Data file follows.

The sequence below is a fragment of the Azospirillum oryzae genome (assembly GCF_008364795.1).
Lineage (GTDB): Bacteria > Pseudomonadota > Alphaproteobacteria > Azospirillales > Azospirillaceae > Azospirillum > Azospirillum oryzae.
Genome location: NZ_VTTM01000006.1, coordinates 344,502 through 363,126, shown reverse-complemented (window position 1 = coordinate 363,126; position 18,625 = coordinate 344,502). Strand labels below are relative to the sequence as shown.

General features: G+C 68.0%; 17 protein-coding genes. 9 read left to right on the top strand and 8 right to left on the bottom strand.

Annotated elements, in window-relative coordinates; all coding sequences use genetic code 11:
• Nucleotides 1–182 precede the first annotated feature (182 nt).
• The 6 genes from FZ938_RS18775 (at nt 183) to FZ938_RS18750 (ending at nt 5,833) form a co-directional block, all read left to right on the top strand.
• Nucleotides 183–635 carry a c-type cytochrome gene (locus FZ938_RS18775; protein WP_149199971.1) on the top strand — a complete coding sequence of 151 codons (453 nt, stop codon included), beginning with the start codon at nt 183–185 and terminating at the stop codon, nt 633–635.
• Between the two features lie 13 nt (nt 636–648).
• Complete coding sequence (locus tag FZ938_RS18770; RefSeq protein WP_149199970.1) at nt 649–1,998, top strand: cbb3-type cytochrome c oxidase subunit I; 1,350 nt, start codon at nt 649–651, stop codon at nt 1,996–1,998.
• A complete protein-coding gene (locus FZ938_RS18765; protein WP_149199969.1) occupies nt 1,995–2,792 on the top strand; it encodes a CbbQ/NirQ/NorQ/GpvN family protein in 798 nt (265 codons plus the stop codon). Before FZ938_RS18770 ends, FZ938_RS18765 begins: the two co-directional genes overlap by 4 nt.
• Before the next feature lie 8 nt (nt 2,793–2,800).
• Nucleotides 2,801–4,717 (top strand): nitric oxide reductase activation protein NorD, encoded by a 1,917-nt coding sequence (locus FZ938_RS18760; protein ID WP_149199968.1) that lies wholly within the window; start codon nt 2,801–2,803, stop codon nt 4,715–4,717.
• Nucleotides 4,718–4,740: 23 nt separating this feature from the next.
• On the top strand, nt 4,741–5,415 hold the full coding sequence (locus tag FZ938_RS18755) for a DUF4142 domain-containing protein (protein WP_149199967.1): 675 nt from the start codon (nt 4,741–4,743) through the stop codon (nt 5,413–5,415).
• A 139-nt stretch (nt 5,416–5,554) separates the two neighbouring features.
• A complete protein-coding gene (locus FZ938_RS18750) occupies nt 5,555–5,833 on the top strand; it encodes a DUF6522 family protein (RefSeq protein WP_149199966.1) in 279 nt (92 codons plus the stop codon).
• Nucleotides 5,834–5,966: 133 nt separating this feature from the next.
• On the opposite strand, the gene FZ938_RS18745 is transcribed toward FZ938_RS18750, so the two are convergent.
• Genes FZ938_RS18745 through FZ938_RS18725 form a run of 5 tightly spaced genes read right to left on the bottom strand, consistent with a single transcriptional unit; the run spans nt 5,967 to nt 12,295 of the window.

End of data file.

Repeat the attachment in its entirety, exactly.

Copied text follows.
The sequence below is a fragment of the Azospirillum oryzae genome (assembly GCF_008364795.1).
Lineage (GTDB): Bacteria > Pseudomonadota > Alphaproteobacteria > Azospirillales > Azospirillaceae > Azospirillum > Azospirillum oryzae.
Genome location: NZ_VTTM01000006.1, coordinates 344,502 through 363,126, shown reverse-complemented (window position 1 = coordinate 363,126; position 18,625 = coordinate 344,502). Strand labels below are relative to the sequence as shown.

General features: G+C 68.0%; 17 protein-coding genes. 9 read left to right on the top strand and 8 right to left on the bottom strand.

Annotated elements, in window-relative coordinates; all coding sequences use genetic code 11:
• Nucleotides 1–182 precede the first annotated feature (182 nt).
• The 6 genes from FZ938_RS18775 (at nt 183) to FZ938_RS18750 (ending at nt 5,833) form a co-directional block, all read left to right on the top strand.
• Nucleotides 183–635 carry a c-type cytochrome gene (locus FZ938_RS18775; protein WP_149199971.1) on the top strand — a complete coding sequence of 151 codons (453 nt, stop codon included), beginning with the start codon at nt 183–185 and terminating at the stop codon, nt 633–635.
• Between the two features lie 13 nt (nt 636–648).
• Complete coding sequence (locus tag FZ938_RS18770; RefSeq protein WP_149199970.1) at nt 649–1,998, top strand: cbb3-type cytochrome c oxidase subunit I; 1,350 nt, start codon at nt 649–651, stop codon at nt 1,996–1,998.
• A complete protein-coding gene (locus FZ938_RS18765; protein WP_149199969.1) occupies nt 1,995–2,792 on the top strand; it encodes a CbbQ/NirQ/NorQ/GpvN family protein in 798 nt (265 codons plus the stop codon). Before FZ938_RS18770 ends, FZ938_RS18765 begins: the two co-directional genes overlap by 4 nt.
• Before the next feature lie 8 nt (nt 2,793–2,800).
• Nucleotides 2,801–4,717 (top strand): nitric oxide reductase activation protein NorD, encoded by a 1,917-nt coding sequence (locus FZ938_RS18760; protein ID WP_149199968.1) that lies wholly within the window; start codon nt 2,801–2,803, stop codon nt 4,715–4,717.
• Nucleotides 4,718–4,740: 23 nt separating this feature from the next.
• On the top strand, nt 4,741–5,415 hold the full coding sequence (locus tag FZ938_RS18755) for a DUF4142 domain-containing protein (protein WP_149199967.1): 675 nt from the start codon (nt 4,741–4,743) through the stop codon (nt 5,413–5,415).
• A 139-nt stretch (nt 5,416–5,554) separates the two neighbouring features.
• A complete protein-coding gene (locus FZ938_RS18750) occupies nt 5,555–5,833 on the top strand; it encodes a DUF6522 family protein (RefSeq protein WP_149199966.1) in 279 nt (92 codons plus the stop codon).
• Nucleotides 5,834–5,966: 133 nt separating this feature from the next.
• On the opposite strand, the gene FZ938_RS18745 is transcribed toward FZ938_RS18750, so the two are convergent.
• Genes FZ938_RS18745 through FZ938_RS18725 form a run of 5 tightly spaced genes read right to left on the bottom strand, consistent with a single transcriptional unit; the run spans nt 5,967 to nt 12,295 of the window.